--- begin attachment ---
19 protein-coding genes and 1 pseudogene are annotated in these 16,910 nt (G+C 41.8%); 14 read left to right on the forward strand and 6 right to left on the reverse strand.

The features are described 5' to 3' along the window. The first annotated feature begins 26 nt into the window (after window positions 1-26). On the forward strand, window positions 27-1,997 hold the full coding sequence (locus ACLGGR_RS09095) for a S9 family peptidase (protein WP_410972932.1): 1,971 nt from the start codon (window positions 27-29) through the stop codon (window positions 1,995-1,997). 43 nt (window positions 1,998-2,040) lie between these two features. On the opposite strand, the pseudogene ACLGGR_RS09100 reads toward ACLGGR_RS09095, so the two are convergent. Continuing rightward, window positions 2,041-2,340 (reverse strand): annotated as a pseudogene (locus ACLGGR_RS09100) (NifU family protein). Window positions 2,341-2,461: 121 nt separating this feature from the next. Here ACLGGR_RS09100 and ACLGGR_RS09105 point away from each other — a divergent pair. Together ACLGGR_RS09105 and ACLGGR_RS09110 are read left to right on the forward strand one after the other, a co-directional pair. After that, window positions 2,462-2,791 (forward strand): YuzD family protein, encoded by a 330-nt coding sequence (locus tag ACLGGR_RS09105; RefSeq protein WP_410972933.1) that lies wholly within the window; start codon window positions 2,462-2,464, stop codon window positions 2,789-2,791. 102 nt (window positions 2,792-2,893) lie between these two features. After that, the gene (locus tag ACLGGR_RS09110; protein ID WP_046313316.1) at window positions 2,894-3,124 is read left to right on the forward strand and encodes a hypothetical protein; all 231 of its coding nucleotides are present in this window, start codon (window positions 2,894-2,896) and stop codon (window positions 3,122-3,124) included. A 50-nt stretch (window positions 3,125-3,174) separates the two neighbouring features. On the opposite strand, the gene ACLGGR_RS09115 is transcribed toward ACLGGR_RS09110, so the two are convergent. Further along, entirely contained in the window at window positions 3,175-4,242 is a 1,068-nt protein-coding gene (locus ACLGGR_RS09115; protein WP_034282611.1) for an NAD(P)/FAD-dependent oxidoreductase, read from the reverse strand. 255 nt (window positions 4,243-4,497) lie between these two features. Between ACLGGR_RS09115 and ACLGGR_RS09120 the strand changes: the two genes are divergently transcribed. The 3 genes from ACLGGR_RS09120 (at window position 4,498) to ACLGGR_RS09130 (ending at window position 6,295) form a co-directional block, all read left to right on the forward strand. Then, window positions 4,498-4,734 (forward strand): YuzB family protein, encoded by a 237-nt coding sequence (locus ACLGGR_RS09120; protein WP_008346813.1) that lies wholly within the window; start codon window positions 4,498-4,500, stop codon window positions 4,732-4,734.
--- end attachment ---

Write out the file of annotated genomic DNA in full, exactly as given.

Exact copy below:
19 protein-coding genes and 1 pseudogene are annotated in these 16,910 nt (G+C 41.8%); 14 read left to right on the forward strand and 6 right to left on the reverse strand.

The features are described 5' to 3' along the window. The first annotated feature begins 26 nt into the window (after window positions 1-26). On the forward strand, window positions 27-1,997 hold the full coding sequence (locus ACLGGR_RS09095) for a S9 family peptidase (protein WP_410972932.1): 1,971 nt from the start codon (window positions 27-29) through the stop codon (window positions 1,995-1,997). 43 nt (window positions 1,998-2,040) lie between these two features. On the opposite strand, the pseudogene ACLGGR_RS09100 reads toward ACLGGR_RS09095, so the two are convergent. Continuing rightward, window positions 2,041-2,340 (reverse strand): annotated as a pseudogene (locus ACLGGR_RS09100) (NifU family protein). Window positions 2,341-2,461: 121 nt separating this feature from the next. Here ACLGGR_RS09100 and ACLGGR_RS09105 point away from each other — a divergent pair. Together ACLGGR_RS09105 and ACLGGR_RS09110 are read left to right on the forward strand one after the other, a co-directional pair. After that, window positions 2,462-2,791 (forward strand): YuzD family protein, encoded by a 330-nt coding sequence (locus tag ACLGGR_RS09105; RefSeq protein WP_410972933.1) that lies wholly within the window; start codon window positions 2,462-2,464, stop codon window positions 2,789-2,791. 102 nt (window positions 2,792-2,893) lie between these two features. After that, the gene (locus tag ACLGGR_RS09110; protein ID WP_046313316.1) at window positions 2,894-3,124 is read left to right on the forward strand and encodes a hypothetical protein; all 231 of its coding nucleotides are present in this window, start codon (window positions 2,894-2,896) and stop codon (window positions 3,122-3,124) included. A 50-nt stretch (window positions 3,125-3,174) separates the two neighbouring features. On the opposite strand, the gene ACLGGR_RS09115 is transcribed toward ACLGGR_RS09110, so the two are convergent. Further along, entirely contained in the window at window positions 3,175-4,242 is a 1,068-nt protein-coding gene (locus ACLGGR_RS09115; protein WP_034282611.1) for an NAD(P)/FAD-dependent oxidoreductase, read from the reverse strand. 255 nt (window positions 4,243-4,497) lie between these two features. Between ACLGGR_RS09115 and ACLGGR_RS09120 the strand changes: the two genes are divergently transcribed. The 3 genes from ACLGGR_RS09120 (at window position 4,498) to ACLGGR_RS09130 (ending at window position 6,295) form a co-directional block, all read left to right on the forward strand. Then, window positions 4,498-4,734 (forward strand): YuzB family protein, encoded by a 237-nt coding sequence (locus ACLGGR_RS09120; protein WP_008346813.1) that lies wholly within the window; start codon window positions 4,498-4,500, stop codon window positions 4,732-4,734.